That being said, if you want to be a machine operator, learn computer programs. If you want to be an architect, learn construction.
We use Revit. I think its a great tool for construction because we end up building the whole house digitally first. Its great for the coordination of trades and finding conflicts in places that sometimes you can't see when you only work in 2D. I also don't mind Revit for design because its fast and easy to set up views and make changes on the fly. You have to understand the formal limitations and strengths of the tools you choose to use and try to understand how they are leaving an imprint on your designs. We only use Autocad to open consultant drawings.
not sure that is entirely true yet miles. my cousins make their living repairing seriously complicated machinery for good money. some of that is indeed about replacing parts but don't think that is indicative of bad thing, just need for more knowledge because of complexity. they are more like engineers than mechanics come to think on it, although they didn't start that way...
somehow it doesn't seem to be the same with architecture. we have more complicated software and some offices like gehry do more complicated things with construction so the design and drafting are also complicated. For most of us though that is not the case.
we use autocad, sometimes vectorworks. i like rhino for rendering and most of us can use that. actually we recently bought a few licenses and staff learned it in a day so its not exactly a big deal. we also use freeware to do some special calculations particular to the japanese building code, but otherwise couldn't care less what software an intern can use. more interested in the kind of work they do and their interests.
we have found that revit is indeed horrible for design stage and have decided to avoid it aggressively until we get massive project where it makes anything like sense.
we have found that Revit is great for design stage and have decided to use it aggressively on small. medium and large projects.
ah cool, xenaxis. maybe its a matter of knowing how to use it then. we spent serious amount of time budget building revit models when all we needed was simple foamcore model to play with spaces. creative destruction of multiple physical models would not have been a problem, but creative anything in revit was entirely impossible. still won't use it for anything like creation. its not suited to our goals at all. not even close. maybe we just needed you or someone similar on board to make it work and we missed all the good tricks that would have made the process go smooth.
our lesson on that project was to look for design talent not computer skills. the latter are useful, but not the foundation on which our office is going to stand. at best they are just a prop.
so yeah, software skills? not really that interested. design chops? very interested.
All different tools have their own merits and demerits, but we have found Autocad and Revit as the 2 most effective tools to do our architecture and interior design projects.
I agree totally that design skills are paramount and trump any software skills. That said, my best computer design experience has been with Revit over the last 13 years. It is very (extremely) painful at first and can be very costly and wasteful while learning it.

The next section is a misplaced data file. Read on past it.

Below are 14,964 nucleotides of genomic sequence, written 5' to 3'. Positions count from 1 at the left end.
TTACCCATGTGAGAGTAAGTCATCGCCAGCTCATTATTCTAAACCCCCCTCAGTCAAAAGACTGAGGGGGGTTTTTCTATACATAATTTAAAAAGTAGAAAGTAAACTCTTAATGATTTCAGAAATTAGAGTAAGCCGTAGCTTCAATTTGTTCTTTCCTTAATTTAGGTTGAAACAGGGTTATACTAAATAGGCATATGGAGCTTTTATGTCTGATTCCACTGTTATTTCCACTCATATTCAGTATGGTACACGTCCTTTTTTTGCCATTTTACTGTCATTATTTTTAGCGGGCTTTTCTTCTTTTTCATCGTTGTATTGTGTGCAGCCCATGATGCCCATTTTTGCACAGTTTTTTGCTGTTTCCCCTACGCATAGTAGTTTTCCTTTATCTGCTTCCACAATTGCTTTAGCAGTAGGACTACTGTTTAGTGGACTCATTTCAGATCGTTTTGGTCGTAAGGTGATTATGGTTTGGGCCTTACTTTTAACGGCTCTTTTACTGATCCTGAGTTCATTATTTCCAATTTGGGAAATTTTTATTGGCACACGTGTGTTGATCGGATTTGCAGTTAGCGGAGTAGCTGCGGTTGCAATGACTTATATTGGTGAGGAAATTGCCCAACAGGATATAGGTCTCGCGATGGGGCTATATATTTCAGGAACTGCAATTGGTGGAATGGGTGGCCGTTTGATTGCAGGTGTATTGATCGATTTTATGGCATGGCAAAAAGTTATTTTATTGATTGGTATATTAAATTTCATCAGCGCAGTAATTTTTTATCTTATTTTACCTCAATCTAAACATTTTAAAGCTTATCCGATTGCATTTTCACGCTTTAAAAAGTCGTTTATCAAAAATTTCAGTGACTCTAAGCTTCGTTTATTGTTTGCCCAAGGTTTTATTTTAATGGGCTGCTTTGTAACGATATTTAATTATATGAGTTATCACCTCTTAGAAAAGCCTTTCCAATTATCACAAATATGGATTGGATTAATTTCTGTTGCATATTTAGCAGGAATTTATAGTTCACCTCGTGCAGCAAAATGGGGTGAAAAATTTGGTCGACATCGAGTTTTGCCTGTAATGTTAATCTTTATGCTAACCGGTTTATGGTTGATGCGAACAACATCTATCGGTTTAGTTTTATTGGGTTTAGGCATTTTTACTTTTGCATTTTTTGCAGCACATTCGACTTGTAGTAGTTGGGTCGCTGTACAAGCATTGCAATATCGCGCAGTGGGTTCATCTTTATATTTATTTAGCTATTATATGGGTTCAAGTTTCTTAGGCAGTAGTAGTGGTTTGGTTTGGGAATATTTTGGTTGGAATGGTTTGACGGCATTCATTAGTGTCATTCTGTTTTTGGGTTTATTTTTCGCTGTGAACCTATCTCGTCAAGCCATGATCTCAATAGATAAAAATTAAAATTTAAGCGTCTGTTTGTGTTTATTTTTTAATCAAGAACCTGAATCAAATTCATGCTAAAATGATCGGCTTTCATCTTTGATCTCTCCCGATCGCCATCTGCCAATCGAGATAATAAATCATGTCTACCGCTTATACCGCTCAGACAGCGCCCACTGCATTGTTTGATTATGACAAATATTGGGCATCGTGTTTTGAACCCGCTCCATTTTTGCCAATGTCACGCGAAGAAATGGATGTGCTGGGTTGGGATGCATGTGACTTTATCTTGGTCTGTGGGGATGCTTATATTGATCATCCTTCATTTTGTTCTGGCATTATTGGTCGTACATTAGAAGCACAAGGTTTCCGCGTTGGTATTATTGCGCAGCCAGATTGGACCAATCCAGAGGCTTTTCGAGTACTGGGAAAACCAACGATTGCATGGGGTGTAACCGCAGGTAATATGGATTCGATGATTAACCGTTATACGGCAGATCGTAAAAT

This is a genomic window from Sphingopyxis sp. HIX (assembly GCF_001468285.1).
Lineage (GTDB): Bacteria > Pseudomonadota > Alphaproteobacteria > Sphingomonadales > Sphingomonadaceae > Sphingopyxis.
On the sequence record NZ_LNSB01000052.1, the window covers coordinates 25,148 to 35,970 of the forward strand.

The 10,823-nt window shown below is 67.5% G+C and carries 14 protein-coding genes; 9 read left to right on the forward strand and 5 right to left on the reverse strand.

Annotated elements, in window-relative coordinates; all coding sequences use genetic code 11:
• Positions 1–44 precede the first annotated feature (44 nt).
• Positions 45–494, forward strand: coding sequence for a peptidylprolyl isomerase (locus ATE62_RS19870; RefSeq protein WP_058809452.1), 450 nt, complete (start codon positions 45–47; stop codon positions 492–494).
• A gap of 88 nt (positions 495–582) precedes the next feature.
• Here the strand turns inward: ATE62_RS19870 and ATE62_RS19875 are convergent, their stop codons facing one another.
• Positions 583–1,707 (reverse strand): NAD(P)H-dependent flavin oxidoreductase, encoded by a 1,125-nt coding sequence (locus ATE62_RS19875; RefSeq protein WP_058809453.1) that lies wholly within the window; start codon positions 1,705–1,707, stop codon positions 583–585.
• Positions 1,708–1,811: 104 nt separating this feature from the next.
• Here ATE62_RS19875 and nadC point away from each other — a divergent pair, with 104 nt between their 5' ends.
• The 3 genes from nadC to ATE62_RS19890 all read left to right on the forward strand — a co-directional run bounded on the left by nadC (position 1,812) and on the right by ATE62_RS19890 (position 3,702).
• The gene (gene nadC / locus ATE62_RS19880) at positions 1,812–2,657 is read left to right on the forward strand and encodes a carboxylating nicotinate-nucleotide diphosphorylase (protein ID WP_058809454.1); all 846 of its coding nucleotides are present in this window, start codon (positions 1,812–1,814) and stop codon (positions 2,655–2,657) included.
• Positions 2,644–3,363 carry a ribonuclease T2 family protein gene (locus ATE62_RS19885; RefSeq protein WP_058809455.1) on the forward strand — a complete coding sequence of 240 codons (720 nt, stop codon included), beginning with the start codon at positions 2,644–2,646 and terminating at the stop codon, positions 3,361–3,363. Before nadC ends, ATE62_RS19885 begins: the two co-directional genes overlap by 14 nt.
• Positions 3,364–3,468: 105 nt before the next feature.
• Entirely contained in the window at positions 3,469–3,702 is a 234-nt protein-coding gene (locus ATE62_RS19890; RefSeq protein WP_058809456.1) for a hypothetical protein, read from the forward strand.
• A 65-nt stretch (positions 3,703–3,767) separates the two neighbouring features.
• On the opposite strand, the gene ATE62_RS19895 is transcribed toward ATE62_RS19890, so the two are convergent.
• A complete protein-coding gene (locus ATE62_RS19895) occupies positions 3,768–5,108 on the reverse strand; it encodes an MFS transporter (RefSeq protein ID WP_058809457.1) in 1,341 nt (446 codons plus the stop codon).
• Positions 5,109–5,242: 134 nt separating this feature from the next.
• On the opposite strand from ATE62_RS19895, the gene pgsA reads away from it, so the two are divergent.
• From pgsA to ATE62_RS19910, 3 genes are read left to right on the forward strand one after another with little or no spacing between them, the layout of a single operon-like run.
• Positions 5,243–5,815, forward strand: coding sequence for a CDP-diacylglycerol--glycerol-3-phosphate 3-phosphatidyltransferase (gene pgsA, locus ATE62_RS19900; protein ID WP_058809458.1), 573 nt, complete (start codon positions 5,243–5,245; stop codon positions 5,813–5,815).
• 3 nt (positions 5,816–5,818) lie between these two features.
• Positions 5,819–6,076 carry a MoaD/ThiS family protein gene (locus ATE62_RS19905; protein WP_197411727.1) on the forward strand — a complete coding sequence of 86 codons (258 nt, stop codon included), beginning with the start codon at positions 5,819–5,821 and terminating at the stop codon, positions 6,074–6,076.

Very many offices (understandably) just do not want to spend the money and the time (mostly time) to implement it across their company. This is not a criticism but an observation of economic realities.
The comment earlier about building throw away foam models got my attention since I love making foam models but, since becoming proficient with Revit, I don't use them much anymore unless a client or design review entity requires them. It's just too much work relative to building the model in the computer which can be saved and manipulated into endless configurations.
To my mind, BIM in all it's forms is a disruptive technology in that it creates a new paradigm that is not easily attainable. The old methods still work but will gradually be displaced by a really different process.
Are the new ways better? Only the end user can decide that for themselves but I believe the electronic drafting board (CAD) will be supplanted by some form of BIM in the long run.
One only has to look at the work of Frank Gehry who didn't feel able to create his designs with traditional methods so he created his own software allowing him to create beautiful and game changing structures. Pioneers get arrows but sometimes pave the way for better things. Time will tell.
That's an interesting comment gsfulton. Maybe we need to invest more time. Something to think about.
Gehry's mixes models and bim no? At least in his documentary the approach looked like design in physical models was first. Bim was second. The design process was very fluid that way.
You are right Will about Gehry in terms of initial design process and I do still use hand sketching for idea generation and yes I still do very small mockups to see things.
My understanding is that Gehry developed the software to be able to create buildable documents and coordination with the different disciplines. T squares (actual or virtual) just weren't up to the job.
BIM does change the process in ways that are difficult for us to adjust to. Our traditional model of project phases are altered somewhat which has financial as well as process implications.